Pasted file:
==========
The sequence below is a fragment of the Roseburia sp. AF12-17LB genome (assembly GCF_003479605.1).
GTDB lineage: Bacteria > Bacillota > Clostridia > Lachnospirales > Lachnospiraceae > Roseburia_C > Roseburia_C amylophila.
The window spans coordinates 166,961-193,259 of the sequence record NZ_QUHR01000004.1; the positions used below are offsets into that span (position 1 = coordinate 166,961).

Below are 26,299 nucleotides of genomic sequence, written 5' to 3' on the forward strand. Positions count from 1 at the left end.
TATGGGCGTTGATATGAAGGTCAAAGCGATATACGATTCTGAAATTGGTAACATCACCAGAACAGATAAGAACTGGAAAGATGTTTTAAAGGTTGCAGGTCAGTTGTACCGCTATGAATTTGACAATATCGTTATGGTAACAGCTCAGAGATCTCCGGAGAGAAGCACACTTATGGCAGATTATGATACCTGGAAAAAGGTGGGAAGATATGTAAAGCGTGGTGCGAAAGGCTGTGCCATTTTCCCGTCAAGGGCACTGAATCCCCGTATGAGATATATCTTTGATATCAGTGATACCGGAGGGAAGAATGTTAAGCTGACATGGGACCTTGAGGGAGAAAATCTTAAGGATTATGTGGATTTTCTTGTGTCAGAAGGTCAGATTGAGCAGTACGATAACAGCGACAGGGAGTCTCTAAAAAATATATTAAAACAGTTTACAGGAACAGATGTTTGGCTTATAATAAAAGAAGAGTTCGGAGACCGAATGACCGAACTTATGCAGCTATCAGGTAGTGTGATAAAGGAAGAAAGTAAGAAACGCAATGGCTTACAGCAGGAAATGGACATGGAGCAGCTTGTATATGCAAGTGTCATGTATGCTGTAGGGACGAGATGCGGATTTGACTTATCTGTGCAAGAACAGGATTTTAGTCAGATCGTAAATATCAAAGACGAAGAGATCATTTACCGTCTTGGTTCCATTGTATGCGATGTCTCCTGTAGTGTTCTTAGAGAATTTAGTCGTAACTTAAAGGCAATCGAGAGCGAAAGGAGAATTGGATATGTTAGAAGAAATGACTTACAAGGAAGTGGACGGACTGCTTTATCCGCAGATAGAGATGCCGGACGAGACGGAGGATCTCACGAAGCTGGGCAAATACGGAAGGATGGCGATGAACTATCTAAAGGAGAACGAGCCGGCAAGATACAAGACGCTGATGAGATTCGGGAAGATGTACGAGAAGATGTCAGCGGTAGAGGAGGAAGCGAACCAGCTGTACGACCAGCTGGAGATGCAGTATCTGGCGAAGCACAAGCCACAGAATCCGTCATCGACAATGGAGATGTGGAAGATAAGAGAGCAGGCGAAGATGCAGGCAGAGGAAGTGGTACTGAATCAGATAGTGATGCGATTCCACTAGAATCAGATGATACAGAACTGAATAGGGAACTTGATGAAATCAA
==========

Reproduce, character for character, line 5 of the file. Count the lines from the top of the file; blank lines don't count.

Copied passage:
TATGGGCGTTGATATGAAGGTCAAAGCGATATACGATTCTGAAATTGGTAACATCACCAGAACAGATAAGAACTGGAAAGATGTTTTAAAGGTTGCAGGTCAGTTGTACCGCTATGAATTTGACAATATCGTTATGGTAACAGCTCAGAGATCTCCGGAGAGAAGCACACTTATGGCAGATTATGATACCTGGAAAAAGGTGGGAAGATATGTAAAGCGTGGTGCGAAAGGCTGTGCCATTTTCCCGTCAAGGGCACTGAATCCCCGTATGAGATATATCTTTGATATCAGTGATACCGGAGGGAAGAATGTTAAGCTGACATGGGACCTTGAGGGAGAAAATCTTAAGGATTATGTGGATTTTCTTGTGTCAGAAGGTCAGATTGAGCAGTACGATAACAGCGACAGGGAGTCTCTAAAAAATATATTAAAACAGTTTACAGGAACAGATGTTTGGCTTATAATAAAAGAAGAGTTCGGAGACCGAATGACCGAACTTATGCAGCTATCAGGTAGTGTGATAAAGGAAGAAAGTAAGAAACGCAATGGCTTACAGCAGGAAATGGACATGGAGCAGCTTGTATATGCAAGTGTCATGTATGCTGTAGGGACGAGATGCGGATTTGACTTATCTGTGCAAGAACAGGATTTTAGTCAGATCGTAAATATCAAAGACGAAGAGATCATTTACCGTCTTGGTTCCATTGTATGCGATGTCTCCTGTAGTGTTCTTAGAGAATTTAGTCGTAACTTAAAGGCAATCGAGAGCGAAAGGAGAATTGGATATGTTAGAAGAAATGACTTACAAGGAAGTGGACGGACTGCTTTATCCGCAGATAGAGATGCCGGACGAGACGGAGGATCTCACGAAGCTGGGCAAATACGGAAGGATGGCGATGAACTATCTAAAGGAGAACGAGCCGGCAAGATACAAGACGCTGATGAGATTCGGGAAGATGTACGAGAAGATGTCAGCGGTAGAGGAGGAAGCGAACCAGCTGTACGACCAGCTGGAGATGCAGTATCTGGCGAAGCACAAGCCACAGAATCCGTCATCGACAATGGAGATGTGGAAGATAAGAGAGCAGGCGAAGATGCAGGCAGAGGAAGTGGTACTGAATCAGATAGTGATGCGATTCCACTAGAATCAGATGATACAGAACTGAATAGGGAACTTGATGAAATCAA